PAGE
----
Chip Hall of Fame: MOS Technology 6502 Microprocessor

From the heroic age of 8-bit CPUs, this processor powered the Apple II, Commodore 64, BBC Micro, and more

2 min read
MOS Technology 6502 Microprocessor
Image: Computer History Museum

Zilog Z80 Microprocessor Image: Computer History Museum

6502 Micro-processor

Manufacturer: MOS Technology

Category: Processors

Year: 1975

When one particular chubby-faced geek stuck one particular chip into one particular computer circuit board and booted it up, the universe skipped a beat. The geek was Steve Wozniak, the computer was the Apple I, and the chip was the 6502, an 8-bit microprocessor developed by MOS Technology. The chip, and its variants went on to become the main brains of ridiculously seminal computers like the Apple II, the Commodore PET, the Commodore 64, and the BBC Micro, not to mention game systems like the Nintendo Entertainment System and the Atari 2600 (also known as the Atari VCS). Chuck Peddle, one of the chip’s creators, recalls when they introduced the 6502 at a trade show in 1975. “We had two glass jars filled with chips,” he says, “and I had my wife sit there selling them.” (In 2016, Peddle admitted that at the time he had only enough working processors for the upper layers of the jars—they were mostly filled with nonworking chips.) Hordes showed up. The reason: The 6502 wasn’t just faster than its competitors—it was also way cheaper, selling for US $25 while Intel’s 8080 and Motorola’s 6800 were both fetching nearly $200.

The breakthrough that permitted this cost reduction, says Bill Mensch, who created the 6502 with Peddle, was a minimal instruction set combined with a fabrication process that “yielded 10 times as many good chips as the competition.” The 6502 almost single-handedly forced the price of processors to drop, helping launch the personal computer revolution. A revised version of the chip is still in production and some manufacturers still use it—in commercial embedded systems—as well as many hobbyists. More interesting perhaps, the 6502 is the electronic brain of Bender, the depraved robot in “Futurama,” as revealed in a 1999 episode.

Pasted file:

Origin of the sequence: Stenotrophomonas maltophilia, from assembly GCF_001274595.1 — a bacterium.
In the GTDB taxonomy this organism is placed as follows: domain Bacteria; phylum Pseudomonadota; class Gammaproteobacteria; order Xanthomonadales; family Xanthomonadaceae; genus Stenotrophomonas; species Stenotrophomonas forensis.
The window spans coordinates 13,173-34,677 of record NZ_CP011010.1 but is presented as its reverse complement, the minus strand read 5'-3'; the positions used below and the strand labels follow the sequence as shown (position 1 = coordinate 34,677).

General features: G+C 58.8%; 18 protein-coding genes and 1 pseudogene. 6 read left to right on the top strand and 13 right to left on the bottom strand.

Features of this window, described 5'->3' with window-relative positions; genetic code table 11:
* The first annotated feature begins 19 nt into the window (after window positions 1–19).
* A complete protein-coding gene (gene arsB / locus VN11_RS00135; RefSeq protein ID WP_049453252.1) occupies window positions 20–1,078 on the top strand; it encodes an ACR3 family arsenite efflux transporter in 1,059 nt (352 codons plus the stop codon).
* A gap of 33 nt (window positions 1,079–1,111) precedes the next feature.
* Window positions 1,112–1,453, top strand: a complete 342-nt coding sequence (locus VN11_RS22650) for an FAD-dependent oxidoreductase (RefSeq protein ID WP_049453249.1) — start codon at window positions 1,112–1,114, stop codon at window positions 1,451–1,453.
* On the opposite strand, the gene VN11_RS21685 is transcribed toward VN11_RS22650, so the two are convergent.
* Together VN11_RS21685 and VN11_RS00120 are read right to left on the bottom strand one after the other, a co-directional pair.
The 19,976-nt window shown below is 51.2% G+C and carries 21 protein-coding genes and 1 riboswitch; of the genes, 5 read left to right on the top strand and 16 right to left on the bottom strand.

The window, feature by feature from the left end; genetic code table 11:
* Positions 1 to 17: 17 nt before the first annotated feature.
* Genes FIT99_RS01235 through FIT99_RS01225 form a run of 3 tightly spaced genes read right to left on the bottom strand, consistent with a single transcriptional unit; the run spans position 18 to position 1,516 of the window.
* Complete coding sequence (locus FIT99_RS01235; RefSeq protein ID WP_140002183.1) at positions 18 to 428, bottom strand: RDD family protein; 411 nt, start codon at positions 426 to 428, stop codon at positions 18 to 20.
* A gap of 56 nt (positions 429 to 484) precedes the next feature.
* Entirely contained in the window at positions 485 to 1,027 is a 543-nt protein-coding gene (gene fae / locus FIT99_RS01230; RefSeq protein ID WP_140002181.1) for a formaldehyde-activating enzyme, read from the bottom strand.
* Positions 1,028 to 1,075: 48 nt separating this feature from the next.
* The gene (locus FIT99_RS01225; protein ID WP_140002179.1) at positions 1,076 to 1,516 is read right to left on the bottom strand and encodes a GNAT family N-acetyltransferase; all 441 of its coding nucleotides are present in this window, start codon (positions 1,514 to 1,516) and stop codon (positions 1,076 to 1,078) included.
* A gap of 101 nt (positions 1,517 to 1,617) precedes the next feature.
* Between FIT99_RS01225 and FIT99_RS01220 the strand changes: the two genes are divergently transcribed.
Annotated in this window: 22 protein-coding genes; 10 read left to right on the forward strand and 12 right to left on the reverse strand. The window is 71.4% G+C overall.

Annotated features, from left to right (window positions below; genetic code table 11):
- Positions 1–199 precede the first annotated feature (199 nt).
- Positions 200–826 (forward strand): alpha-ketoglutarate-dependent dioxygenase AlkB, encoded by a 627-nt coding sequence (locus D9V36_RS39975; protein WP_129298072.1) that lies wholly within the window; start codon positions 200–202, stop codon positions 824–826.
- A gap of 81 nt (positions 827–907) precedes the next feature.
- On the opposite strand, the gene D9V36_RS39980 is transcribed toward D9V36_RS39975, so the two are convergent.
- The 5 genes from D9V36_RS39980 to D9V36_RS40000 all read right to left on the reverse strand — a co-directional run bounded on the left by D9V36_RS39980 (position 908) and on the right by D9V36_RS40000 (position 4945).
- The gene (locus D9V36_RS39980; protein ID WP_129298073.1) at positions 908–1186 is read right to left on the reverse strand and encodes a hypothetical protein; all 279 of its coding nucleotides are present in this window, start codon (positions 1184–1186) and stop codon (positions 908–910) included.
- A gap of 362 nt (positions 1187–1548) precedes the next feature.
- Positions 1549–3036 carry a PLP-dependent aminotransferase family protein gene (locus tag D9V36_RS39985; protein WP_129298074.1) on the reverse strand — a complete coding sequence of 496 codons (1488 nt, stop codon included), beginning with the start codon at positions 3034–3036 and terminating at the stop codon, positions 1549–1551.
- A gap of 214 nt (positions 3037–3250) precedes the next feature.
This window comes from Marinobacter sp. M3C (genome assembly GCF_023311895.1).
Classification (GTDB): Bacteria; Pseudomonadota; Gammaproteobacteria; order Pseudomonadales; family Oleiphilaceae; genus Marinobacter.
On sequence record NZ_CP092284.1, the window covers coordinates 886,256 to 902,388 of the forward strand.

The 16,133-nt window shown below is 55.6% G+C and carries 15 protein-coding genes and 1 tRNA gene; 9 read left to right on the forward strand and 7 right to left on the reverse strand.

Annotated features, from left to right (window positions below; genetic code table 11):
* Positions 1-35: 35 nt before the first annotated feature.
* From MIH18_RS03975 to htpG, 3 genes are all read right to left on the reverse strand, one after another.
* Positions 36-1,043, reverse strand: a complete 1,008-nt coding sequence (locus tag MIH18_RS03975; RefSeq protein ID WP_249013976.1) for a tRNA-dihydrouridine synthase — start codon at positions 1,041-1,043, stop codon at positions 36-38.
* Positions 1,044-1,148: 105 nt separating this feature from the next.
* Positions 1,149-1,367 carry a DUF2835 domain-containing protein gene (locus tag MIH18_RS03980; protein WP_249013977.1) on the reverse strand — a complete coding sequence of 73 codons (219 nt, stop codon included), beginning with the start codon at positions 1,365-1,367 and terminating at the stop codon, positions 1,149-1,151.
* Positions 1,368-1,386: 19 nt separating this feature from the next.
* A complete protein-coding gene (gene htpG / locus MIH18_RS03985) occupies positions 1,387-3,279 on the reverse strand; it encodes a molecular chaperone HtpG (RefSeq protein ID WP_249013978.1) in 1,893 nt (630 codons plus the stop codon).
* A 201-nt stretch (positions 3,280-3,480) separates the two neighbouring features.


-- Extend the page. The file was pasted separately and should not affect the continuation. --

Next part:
Futurama

In an episode of that aired on November 14, 1999, the irascible robot Bender is shown to run on a 6502, pretty good going as the show is set a thousand years in the future. Image: Futurama TM/Twentieth Century Fox Film Corporation

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The Godfather of South Korea’s Chip Industry

How Kim Choong-Ki helped the nation become a semiconductor superpower

15 min read
A man in a dark suit, bald with some grey hair, leans against a shiny blue wall, in which he is reflected.

Kim Choong-Ki, now an emeritus professor at Korea Advanced Institute of Science and Technology, was the first professor in South Korea to systematically teach semiconductor engineering.

Korea Academy of Science and Technology
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They were called “Kim’s Mafia.” Kim Choong-Ki himself wouldn’t have put it that way. But it was true what semiconductor engineers in South Korea whispered about his former students: They were everywhere.

Starting in the mid-1980s, as chip manufacturing in the country accelerated, engineers who had studied under Kim at Korea Advanced Institute of Science and Technology (KAIST) assumed top posts in the industry as well as coveted positions teaching or researching semiconductors at universities and government institutes. By the beginning of the 21st century, South Korea had become a dominant power in the global semiconductor market, meeting more than 60 percent of international demand for memory chips alone. Around the world, many of Kim’s protégés were lauded for their brilliant success in transforming the economy of a nation that had just started assembling radio sets in 1959 and was fabricating outdated memory chips in the early ’80s.

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